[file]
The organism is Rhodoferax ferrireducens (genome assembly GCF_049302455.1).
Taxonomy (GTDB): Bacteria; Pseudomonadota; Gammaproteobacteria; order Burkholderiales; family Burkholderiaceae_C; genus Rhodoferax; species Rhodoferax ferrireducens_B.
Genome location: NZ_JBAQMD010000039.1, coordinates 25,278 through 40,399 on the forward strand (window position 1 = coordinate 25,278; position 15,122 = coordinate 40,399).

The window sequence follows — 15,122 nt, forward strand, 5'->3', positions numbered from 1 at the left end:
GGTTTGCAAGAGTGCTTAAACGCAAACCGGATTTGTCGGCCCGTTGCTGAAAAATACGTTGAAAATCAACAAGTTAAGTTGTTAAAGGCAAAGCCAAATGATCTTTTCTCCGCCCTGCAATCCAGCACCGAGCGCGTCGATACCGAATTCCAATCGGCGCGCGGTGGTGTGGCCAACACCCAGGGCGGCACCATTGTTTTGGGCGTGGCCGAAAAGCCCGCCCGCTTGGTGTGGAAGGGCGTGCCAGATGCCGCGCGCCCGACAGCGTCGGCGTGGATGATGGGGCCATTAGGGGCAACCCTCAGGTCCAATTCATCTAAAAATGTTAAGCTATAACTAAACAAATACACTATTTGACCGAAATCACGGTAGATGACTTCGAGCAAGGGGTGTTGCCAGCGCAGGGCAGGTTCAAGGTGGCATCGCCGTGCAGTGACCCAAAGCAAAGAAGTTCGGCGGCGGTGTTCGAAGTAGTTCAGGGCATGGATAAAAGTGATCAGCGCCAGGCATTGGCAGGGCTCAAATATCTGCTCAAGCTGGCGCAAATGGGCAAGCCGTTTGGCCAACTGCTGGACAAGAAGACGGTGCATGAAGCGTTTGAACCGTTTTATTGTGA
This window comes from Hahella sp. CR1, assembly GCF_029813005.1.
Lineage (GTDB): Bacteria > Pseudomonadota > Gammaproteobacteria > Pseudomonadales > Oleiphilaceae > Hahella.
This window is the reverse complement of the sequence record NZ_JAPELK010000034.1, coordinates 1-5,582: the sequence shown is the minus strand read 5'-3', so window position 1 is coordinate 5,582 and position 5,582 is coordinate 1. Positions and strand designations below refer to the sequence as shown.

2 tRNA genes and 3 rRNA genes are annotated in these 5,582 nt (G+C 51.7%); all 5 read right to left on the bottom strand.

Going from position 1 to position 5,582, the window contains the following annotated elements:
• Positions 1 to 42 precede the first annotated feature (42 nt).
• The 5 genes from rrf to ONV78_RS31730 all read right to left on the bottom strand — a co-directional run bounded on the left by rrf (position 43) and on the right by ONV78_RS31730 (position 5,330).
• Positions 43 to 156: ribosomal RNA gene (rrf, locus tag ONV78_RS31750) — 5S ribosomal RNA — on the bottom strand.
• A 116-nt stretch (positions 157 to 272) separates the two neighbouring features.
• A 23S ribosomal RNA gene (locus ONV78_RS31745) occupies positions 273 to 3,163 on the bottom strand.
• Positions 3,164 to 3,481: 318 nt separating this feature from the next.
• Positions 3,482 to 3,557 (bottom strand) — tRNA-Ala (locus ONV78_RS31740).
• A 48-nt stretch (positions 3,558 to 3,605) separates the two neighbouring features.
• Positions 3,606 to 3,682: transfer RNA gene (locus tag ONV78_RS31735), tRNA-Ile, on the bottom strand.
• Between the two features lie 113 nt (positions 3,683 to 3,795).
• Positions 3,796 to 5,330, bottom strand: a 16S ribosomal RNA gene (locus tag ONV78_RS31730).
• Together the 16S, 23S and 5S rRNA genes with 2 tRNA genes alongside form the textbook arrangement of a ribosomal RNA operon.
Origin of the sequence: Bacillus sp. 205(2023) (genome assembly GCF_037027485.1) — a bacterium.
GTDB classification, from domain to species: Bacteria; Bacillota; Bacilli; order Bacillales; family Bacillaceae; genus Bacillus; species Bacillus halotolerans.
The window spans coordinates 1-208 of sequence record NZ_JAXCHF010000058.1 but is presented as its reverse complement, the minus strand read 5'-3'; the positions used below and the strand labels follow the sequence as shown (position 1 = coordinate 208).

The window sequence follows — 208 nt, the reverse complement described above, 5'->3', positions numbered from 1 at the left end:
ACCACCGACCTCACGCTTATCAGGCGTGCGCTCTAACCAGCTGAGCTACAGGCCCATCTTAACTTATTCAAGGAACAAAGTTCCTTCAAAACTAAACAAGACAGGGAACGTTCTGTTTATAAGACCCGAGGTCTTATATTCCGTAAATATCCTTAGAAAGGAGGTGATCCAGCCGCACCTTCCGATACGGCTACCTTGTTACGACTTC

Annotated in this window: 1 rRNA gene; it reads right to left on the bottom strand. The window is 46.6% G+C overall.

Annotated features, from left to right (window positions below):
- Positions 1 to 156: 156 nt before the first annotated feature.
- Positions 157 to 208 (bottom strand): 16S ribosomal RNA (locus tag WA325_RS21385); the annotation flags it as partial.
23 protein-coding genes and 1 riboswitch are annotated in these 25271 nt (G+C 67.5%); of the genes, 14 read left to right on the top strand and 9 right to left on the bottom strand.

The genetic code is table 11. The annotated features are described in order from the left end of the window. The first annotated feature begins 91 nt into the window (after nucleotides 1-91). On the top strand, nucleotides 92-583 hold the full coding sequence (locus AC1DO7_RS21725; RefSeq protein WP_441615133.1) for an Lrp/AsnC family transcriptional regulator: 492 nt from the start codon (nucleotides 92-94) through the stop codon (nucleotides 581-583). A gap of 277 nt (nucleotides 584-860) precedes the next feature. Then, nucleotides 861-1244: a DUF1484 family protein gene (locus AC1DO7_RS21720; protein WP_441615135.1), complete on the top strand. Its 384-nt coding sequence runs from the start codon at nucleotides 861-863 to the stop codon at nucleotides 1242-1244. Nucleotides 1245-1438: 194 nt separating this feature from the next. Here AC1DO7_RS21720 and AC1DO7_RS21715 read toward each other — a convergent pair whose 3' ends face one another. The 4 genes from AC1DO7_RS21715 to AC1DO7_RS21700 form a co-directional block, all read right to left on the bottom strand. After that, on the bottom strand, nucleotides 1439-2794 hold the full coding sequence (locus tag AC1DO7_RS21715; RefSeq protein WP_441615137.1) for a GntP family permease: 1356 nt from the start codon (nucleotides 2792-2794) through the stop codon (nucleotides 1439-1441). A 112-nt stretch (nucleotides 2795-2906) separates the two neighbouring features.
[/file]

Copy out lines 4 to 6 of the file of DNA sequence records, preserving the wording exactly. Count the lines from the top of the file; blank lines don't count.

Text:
The window sequence follows — 15,122 nt, forward strand, 5'->3', positions numbered from 1 at the left end:
GGTTTGCAAGAGTGCTTAAACGCAAACCGGATTTGTCGGCCCGTTGCTGAAAAATACGTTGAAAATCAACAAGTTAAGTTGTTAAAGGCAAAGCCAAATGATCTTTTCTCCGCCCTGCAATCCAGCACCGAGCGCGTCGATACCGAATTCCAATCGGCGCGCGGTGGTGTGGCCAACACCCAGGGCGGCACCATTGTTTTGGGCGTGGCCGAAAAGCCCGCCCGCTTGGTGTGGAAGGGCGTGCCAGATGCCGCGCGCCCGACAGCGTCGGCGTGGATGATGGGGCCATTAGGGGCAACCCTCAGGTCCAATTCATCTAAAAATGTTAAGCTATAACTAAACAAATACACTATTTGACCGAAATCACGGTAGATGACTTCGAGCAAGGGGTGTTGCCAGCGCAGGGCAGGTTCAAGGTGGCATCGCCGTGCAGTGACCCAAAGCAAAGAAGTTCGGCGGCGGTGTTCGAAGTAGTTCAGGGCATGGATAAAAGTGATCAGCGCCAGGCATTGGCAGGGCTCAAATATCTGCTCAAGCTGGCGCAAATGGGCAAGCCGTTTGGCCAACTGCTGGACAAGAAGACGGTGCATGAAGCGTTTGAACCGTTTTATTGTGA
This window comes from Hahella sp. CR1, assembly GCF_029813005.1.